The two plans met drastically different fates. By the slimmest of margins, the Senate passed a proposed constitutional amendment to establish a lottery. After a rollercoaster debate, dozens of proposed amendments and reconsideration of an initial vote against the plan, the House sent the lottery back to the Senate either to approve or refer to a conference committee. Instead, the Senate effectively voted to kill the lottery after passing one only a few days earlier. Disagreement over whether to allow casino-type games at dog tracks and other facilities led to a three-way deadlock among pro-lottery, anti-lottery and pro-casino senators, losing the lottery the supermajority of votes it needed for Senate passage.

Legislature passes BP bill to stop Medicaid cuts after touch-and-go debate

With the lottery dead, the Legislature’s only remaining option was to pass short-term funding for Medicaid during the final days of the special session. The result was a complicated bond issue guaranteed by proceeds from the BP oil spill settlement. By issuing bonds instead of accepting periodic payments from BP, Alabama could pay off state debts and create savings that would help fund Medicaid in 2017 and subsequent years.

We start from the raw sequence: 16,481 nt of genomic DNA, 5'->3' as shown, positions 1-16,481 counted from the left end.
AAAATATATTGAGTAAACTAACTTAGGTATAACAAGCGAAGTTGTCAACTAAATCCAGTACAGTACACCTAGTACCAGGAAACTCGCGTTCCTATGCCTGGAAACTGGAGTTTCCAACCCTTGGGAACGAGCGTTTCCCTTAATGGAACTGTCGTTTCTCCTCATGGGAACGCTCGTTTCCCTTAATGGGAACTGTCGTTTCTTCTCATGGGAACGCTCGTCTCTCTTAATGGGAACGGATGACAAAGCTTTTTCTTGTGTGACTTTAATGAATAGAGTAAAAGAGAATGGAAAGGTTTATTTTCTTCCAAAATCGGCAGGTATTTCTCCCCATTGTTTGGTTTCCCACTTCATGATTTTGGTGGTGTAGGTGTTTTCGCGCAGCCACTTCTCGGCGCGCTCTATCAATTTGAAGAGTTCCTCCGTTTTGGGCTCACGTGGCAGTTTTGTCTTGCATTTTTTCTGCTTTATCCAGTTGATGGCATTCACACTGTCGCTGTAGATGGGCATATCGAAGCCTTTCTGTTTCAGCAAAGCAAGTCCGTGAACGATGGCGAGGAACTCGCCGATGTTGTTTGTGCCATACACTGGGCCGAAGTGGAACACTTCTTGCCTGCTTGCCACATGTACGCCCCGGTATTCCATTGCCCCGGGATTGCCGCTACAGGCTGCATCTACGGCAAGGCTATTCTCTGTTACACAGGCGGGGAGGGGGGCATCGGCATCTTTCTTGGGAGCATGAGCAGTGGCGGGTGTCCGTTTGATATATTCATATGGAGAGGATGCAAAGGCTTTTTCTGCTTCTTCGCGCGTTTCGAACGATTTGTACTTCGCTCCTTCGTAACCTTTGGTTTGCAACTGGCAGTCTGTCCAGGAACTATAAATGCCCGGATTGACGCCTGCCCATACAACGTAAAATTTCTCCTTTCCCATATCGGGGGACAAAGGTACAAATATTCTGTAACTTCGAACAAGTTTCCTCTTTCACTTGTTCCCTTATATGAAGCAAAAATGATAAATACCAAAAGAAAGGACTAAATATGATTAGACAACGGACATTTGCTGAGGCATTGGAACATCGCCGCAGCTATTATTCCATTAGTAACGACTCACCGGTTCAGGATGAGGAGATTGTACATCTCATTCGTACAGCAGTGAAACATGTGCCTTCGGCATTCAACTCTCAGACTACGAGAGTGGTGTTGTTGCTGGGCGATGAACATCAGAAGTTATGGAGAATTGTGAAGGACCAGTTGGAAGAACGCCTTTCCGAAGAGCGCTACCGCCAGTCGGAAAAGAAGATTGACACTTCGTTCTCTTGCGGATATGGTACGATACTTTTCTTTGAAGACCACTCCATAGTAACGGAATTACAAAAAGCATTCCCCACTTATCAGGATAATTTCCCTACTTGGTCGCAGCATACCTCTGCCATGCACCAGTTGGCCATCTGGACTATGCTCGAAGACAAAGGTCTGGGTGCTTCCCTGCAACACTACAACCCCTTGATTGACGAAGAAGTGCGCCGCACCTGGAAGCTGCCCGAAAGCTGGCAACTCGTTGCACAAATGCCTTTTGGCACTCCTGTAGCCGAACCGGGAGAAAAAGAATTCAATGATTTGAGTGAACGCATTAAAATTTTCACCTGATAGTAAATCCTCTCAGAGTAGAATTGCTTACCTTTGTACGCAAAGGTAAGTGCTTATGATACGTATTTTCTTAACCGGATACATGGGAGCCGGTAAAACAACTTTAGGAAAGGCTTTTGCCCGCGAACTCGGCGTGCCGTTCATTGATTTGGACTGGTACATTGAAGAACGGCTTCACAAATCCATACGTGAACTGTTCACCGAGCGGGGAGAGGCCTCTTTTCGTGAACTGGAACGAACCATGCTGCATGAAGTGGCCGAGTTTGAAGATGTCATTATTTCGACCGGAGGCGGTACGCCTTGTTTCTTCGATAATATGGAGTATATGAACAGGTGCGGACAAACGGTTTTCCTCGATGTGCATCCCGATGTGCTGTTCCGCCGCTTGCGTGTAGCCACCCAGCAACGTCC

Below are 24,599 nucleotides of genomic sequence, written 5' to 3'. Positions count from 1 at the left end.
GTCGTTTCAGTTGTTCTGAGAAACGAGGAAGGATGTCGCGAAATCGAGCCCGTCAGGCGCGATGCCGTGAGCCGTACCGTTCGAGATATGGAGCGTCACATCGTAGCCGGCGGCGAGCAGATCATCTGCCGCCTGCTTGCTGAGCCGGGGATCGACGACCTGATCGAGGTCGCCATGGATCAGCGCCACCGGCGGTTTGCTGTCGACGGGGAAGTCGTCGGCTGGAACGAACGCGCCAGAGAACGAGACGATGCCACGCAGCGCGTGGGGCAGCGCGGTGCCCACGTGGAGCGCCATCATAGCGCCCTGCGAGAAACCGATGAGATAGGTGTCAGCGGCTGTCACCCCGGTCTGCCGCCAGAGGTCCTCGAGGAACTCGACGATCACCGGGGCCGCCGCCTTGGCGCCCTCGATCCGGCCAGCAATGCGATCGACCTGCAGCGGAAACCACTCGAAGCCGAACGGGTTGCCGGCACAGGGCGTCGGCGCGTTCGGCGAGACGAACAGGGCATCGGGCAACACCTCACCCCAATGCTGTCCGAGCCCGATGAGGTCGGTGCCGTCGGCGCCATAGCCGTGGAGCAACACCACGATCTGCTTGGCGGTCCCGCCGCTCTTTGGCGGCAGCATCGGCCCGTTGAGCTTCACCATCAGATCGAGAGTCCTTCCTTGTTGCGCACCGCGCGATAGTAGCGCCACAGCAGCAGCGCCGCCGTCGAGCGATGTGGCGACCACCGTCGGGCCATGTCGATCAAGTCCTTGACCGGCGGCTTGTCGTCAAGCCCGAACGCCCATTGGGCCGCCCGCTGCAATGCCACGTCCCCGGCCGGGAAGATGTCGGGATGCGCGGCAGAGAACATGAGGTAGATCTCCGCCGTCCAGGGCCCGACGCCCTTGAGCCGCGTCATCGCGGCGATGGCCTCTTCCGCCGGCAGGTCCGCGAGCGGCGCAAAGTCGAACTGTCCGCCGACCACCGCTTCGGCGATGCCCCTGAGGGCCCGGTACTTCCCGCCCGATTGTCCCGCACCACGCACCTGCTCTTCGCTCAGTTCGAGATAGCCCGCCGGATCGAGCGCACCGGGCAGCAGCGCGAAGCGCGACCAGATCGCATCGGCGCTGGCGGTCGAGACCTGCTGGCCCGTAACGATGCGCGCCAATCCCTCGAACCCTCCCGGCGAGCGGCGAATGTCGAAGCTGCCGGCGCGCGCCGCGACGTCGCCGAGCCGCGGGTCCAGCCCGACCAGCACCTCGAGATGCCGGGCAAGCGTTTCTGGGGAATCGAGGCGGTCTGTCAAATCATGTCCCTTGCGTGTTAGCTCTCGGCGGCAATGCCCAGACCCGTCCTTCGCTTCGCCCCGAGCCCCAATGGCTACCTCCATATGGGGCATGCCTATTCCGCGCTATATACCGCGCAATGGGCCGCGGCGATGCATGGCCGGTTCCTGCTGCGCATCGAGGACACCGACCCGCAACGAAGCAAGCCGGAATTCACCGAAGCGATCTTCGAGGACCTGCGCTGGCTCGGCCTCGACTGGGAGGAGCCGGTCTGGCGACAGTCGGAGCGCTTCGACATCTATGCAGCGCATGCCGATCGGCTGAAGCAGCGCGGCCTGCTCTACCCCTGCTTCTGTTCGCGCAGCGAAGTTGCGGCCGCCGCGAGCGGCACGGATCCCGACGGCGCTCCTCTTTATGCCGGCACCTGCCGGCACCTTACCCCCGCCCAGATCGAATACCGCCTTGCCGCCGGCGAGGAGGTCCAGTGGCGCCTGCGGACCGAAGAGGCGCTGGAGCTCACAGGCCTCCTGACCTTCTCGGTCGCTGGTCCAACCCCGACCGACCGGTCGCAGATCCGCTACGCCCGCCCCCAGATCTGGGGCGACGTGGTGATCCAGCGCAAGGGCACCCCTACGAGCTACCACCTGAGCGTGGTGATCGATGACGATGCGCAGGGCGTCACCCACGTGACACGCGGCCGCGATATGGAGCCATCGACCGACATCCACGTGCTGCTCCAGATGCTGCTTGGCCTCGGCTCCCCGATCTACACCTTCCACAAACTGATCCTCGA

The original House-passed bill would have given Medicaid an additional $70 million in 2017. Medicaid supporters in the Senate insisted on longer-term support and full Medicaid funding for 2017. Eventually, both chambers approved a conference committee report that provided Medicaid with the $85 million needed to avoid cuts in 2017, as well as $105 million in 2018.

In addition, the BP bill will support $120 million of road projects in Mobile and Baldwin counties and repay $400 million that the state borrowed in past years from the ATF. Legislators engaged in extensive and often heated debate over how much of the state’s BP settlement money should go to the coastal areas most deeply hurt by the 2010 oil spill. The debate broke largely along regional lines, with many north Alabama lawmakers arguing for more debt repayment and many south Alabama legislators seeking more investment in the Mobile area.